So, what will this partnership accomplish, and how? You can tune in to a live, joint webinar next Thursday, February 16, titled “Simulation-Drive Design and 3D Printing with Dassault Systèmes and Stratasys,” to learn more about the collaboration. If you’re currently attending SOLIDWORKS World 2017 in LA, you can also stop by the Partner Pavilion and visit the Stratasys booth, #701.
But, for a quick explanation now, the two companies have teamed up to optimize the simulation and design capabilities of Dassault Systèmes’ 3DEXPERIENCE platform, which does support the FDM 3D printers and materials owned by Stratasys. In addition, 3DEXPERIENCE Platform-powered SIMULIA will play a major role in the simulation side of things. It allows users to explore the real-world behaviors of nature, product, and life, through its deliver of realistic simulation applications.
Some of the new capabilities of this partnership will include:
- Design optimization for lighter weight parts: the FDM process will be used to 3D print parts, using less material than traditional manufacturing methods to get the same performance. This kind of weight saving can reduce cost and increase efficiency beyond what’s possible with traditional methods.
- Strength and fatigue analysis: giving confidence to further expand applications for load-bearing 3D printed FDM parts, as well as providing the tools needed to support qualification of parts.
- Print process simulation: this will give more insights into the residual performance and stress of 3D printed FDM parts.
“For additive manufacturing to reach its true potential, engineers need tools that will allow them to harness the virtually limitless geometric freedom that it provides,” said Scott Berkey, CEO, SIMULIA, Dassault Systèmes. “By fully simulating the unique characteristics of the FDM process, we’re able to bring unprecedented accuracy and speed to the design and validation process. We’re pleased to be partnering with Stratasys to bring these critical capabilities to customers.”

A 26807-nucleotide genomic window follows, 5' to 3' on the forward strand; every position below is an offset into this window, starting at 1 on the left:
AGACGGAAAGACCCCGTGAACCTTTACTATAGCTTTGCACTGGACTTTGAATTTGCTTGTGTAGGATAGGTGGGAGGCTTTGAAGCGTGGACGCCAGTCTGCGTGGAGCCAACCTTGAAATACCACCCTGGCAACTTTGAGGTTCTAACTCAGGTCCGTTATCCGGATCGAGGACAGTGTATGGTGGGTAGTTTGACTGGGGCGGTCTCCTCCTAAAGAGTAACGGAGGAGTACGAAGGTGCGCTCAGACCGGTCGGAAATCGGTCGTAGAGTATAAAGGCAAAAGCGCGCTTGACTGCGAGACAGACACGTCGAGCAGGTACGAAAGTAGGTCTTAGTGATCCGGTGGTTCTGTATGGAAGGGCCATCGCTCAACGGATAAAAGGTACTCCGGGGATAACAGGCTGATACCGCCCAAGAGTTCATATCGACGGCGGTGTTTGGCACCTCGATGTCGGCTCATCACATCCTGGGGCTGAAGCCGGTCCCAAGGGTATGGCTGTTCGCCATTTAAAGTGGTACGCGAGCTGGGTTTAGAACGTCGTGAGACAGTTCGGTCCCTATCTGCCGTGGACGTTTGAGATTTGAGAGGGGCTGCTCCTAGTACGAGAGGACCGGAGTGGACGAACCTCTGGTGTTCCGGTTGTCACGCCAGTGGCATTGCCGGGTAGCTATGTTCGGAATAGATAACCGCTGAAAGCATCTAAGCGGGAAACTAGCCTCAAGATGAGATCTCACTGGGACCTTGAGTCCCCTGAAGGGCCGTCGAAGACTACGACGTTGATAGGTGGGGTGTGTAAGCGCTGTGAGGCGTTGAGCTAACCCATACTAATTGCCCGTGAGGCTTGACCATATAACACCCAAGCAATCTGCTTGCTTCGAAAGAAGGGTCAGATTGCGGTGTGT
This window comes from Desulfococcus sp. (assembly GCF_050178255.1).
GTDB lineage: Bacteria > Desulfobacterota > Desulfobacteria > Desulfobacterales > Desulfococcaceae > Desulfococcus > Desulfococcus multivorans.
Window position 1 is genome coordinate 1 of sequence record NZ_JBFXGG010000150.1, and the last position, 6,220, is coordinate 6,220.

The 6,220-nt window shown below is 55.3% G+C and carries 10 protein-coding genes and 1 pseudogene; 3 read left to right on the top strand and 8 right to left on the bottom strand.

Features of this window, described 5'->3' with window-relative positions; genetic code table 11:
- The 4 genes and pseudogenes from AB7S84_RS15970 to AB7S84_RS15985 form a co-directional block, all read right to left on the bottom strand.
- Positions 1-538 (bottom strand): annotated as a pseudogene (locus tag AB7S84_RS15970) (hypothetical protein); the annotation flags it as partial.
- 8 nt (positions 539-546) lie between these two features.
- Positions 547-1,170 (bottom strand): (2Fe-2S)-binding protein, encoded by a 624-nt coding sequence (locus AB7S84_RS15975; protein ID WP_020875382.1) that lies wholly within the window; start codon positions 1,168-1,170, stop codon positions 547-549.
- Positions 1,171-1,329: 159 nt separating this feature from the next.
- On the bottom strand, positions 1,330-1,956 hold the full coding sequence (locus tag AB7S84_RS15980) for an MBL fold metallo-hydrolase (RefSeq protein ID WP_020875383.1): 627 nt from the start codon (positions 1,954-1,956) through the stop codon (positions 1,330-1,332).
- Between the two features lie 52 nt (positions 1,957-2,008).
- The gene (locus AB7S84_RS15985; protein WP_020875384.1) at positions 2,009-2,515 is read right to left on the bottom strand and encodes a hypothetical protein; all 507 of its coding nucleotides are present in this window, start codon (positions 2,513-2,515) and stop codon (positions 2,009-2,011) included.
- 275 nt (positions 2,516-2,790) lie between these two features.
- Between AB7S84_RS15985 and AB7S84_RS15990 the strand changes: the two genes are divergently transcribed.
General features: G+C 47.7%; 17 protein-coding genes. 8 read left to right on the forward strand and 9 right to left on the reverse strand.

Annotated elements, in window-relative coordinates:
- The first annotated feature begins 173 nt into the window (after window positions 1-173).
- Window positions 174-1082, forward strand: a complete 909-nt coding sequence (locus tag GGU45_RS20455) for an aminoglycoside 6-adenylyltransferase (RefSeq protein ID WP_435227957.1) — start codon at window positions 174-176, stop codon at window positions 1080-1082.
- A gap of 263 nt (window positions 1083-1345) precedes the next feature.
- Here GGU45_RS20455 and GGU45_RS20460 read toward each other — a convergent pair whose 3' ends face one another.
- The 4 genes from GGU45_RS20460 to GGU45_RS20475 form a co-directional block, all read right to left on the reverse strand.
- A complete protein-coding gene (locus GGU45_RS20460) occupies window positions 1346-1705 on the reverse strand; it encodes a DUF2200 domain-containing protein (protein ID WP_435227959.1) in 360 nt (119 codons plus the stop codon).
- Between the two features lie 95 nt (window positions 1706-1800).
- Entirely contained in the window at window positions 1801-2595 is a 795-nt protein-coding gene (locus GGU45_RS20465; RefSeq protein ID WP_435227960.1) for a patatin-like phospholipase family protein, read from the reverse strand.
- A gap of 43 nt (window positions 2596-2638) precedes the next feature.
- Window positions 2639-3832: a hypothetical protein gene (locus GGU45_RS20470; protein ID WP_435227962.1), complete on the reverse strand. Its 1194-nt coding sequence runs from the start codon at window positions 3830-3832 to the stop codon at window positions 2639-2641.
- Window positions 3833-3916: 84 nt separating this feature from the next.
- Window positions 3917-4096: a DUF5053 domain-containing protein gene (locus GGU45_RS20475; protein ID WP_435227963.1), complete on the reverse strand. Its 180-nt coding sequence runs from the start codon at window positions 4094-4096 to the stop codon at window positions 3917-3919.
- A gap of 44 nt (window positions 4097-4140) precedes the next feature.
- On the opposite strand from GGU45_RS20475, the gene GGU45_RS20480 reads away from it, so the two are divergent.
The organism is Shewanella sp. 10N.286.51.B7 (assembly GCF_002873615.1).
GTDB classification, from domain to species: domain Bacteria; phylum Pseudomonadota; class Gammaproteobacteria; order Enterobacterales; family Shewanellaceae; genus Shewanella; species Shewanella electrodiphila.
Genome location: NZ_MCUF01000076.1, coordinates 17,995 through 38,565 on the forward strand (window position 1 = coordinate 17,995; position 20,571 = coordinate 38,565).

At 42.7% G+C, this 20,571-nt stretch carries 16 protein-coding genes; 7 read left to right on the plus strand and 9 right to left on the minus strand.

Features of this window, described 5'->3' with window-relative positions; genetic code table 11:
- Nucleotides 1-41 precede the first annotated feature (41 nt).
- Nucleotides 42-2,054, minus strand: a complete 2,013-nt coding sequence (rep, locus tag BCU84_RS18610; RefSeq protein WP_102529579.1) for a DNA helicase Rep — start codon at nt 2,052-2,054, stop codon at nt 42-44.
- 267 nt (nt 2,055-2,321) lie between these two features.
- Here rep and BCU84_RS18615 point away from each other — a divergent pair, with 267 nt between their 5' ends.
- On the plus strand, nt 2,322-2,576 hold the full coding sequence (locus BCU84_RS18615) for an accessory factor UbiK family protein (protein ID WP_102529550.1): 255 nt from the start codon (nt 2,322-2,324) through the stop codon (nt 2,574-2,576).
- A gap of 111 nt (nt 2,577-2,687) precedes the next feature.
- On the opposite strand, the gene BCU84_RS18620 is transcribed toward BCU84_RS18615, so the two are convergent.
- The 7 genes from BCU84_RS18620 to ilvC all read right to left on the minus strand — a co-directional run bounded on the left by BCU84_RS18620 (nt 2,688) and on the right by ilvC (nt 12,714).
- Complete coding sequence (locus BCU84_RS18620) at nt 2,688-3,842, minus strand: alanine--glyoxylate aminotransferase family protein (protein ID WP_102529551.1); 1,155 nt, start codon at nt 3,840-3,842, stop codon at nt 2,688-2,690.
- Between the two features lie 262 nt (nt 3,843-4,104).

Discuss in the Stratasys Dassault forum at 3DPB.com.
You May Also Like
Origin to Begin Shipping New Industrial 3D Printer, the Origin One
Today Origin will begin shipping their new Origin One, an industrial 3D printer which the San Francisco-headquartered company claims is already in high demand internationally. In fact, the developer of...
Interview with Scott Sevcik, VP Aerospace Stratasys, on 3D Printing for Aviation and Space
Out of all the possible industries that are deploying more 3D printers, aerospace is probably the most exciting. By reducing the weight of aircraft components, by iterating more, by integrating...
3D Printing News Briefs: October 14, 2019
In today’s 3D Printing News Briefs, everything is new, new, new! Carbon is announcing a new RPU 130 material, and STERNE Elastomere introduces its antimicrobial silicone 3D printing. Protolabs launches...
Prusa Research Releases Prusa Mini for $349
It is no secret that the entry-level 3D Printer market has been brutal. Creality, MonoPrice, and Anet continue to pump out $200 to $300 i3 clones while many companies have...
View our broad assortment of in house and third party products.